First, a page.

Recall that, for binary search trees, although the average-case times for the lookup, insert, and delete methods are all O(log N), where N is the number of nodes in the tree, the worst-case time is O(N). We can guarantee O(log N) time for all three methods by using a balanced tree -- a tree that always has height O(log N)-- instead of a binary search tree.
A number of different balanced trees have been defined, including AVL trees, 2-4 trees, and B trees. You might learn about the first two in an algorithms class and the third in a database class. Here we will look at yet another kind of balanced tree called a red-black tree.
The important idea behind all of these trees is that the insert and delete operations may restructure the tree to keep it balanced. So lookup, insert, and delete will always be logarithmic in the number of nodes but insert and delete may be more complicated than for binary search trees.
A red-black tree is a binary search tree in which
An example of a red-black tree is shown below:
As with the binary search tree, we will want to be able to perform the following operations on red-black trees:
Because a red-black tree is a binary search tree and operations that don't change the structure of a tree won't affect whether the tree satisfies the red-black tree properties, the lookup and print operations are identical to lookup and print for binary search trees.
The goal of the insert operation is to insert key K into tree T, maintaining T's red-black tree properties. A special case is required for an empty tree. If T is empty, replace it with a single black node containing K. This ensures that the root property is satisfied.
If T is a non-empty tree, then we do the following:
Recall that the BST insert algorithm always adds a leaf node. Because we are dealing with a non-empty red-black tree, adding a leaf node will not affect T's satisfaction of the root property. Moreover, adding a red leaf node will not affect T's satisfaction of the black property. However, adding a red leaf node may affect T's satisfaction of the red property, so we will need to check if that is the case and, if so, fix it (step 3). In fixing a red property violation, we will need to make sure that we don't end up with a tree that violates the root or black properties.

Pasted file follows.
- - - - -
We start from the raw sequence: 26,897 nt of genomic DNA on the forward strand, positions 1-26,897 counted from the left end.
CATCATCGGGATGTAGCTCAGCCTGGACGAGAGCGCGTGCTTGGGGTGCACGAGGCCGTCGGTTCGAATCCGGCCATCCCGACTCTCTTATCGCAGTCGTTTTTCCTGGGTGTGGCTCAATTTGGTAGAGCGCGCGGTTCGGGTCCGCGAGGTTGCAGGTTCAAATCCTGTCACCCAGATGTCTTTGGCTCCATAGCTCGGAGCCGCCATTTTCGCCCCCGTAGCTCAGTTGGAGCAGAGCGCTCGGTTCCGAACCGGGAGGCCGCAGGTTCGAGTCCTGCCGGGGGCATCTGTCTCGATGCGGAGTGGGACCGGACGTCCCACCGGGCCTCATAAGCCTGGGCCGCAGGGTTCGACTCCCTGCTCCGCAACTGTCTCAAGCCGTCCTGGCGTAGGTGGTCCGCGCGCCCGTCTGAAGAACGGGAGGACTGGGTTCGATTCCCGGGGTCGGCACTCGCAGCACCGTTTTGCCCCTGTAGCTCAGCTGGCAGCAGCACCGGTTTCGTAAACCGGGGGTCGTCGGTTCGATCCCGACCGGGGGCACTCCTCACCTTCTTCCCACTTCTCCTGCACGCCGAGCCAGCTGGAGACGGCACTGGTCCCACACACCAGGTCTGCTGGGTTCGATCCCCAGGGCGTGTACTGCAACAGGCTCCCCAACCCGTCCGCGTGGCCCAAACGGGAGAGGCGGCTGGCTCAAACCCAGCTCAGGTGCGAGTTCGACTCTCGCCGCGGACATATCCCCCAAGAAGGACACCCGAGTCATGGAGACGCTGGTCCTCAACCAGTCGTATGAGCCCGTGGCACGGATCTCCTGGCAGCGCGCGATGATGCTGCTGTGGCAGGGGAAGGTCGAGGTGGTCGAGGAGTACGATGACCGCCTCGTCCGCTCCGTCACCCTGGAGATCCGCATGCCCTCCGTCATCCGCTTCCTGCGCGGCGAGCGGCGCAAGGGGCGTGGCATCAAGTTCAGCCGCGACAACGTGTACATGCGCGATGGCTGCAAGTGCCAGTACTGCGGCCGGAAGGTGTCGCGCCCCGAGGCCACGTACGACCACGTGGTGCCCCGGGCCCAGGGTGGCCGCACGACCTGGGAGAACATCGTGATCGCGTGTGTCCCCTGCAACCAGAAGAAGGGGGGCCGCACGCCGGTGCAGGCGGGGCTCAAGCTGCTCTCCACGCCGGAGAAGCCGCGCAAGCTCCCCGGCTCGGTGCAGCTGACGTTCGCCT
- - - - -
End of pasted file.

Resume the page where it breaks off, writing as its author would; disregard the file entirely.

For step 3 for inserting into a non-empty tree, what we need to do will depend on the color of K's parent. Let P be K's parent. We need to consider two cases:
Case 1: K's parent P is black
Case 2: K's parent P is red
If K's parent P is red, then P now has a red child, which violates the red property. Note that P's parent, G, (K's grandparent) must be black (why?). In order to handle this double-red situation, we will need to consider the color of G's other child, that is, P's sibling, S. (Note that S might be null, i.e., G only has one child and that child is P.) We have two cases:
Case 2a: P's sibling S is black or null
If P's sibling S is black or null, then we will do a trinode restructuring of K (the newly added node), P (K's parent), and G (K's grandparent). To do a restructuring, we first put K, P, and G in order; let's call this order A, B, and C. We then make B the parent of A and C, color B black, and color A and C red. We also need to make sure that any subtrees of P and S (if S is not null) end up in the appropriate place once the restructuring is done.
There are four possibilities for the relative ordering of K, P, and G. The way a restructuring is done for each of the possibilities is shown below.
The first two possibilities are:
If S is null, then in the pictures above, S (and it's subtrees labelled 2 and 3) would be replaced with nothing (i.e., null).
The second two possibilites are mirror-images of the first two possibilites: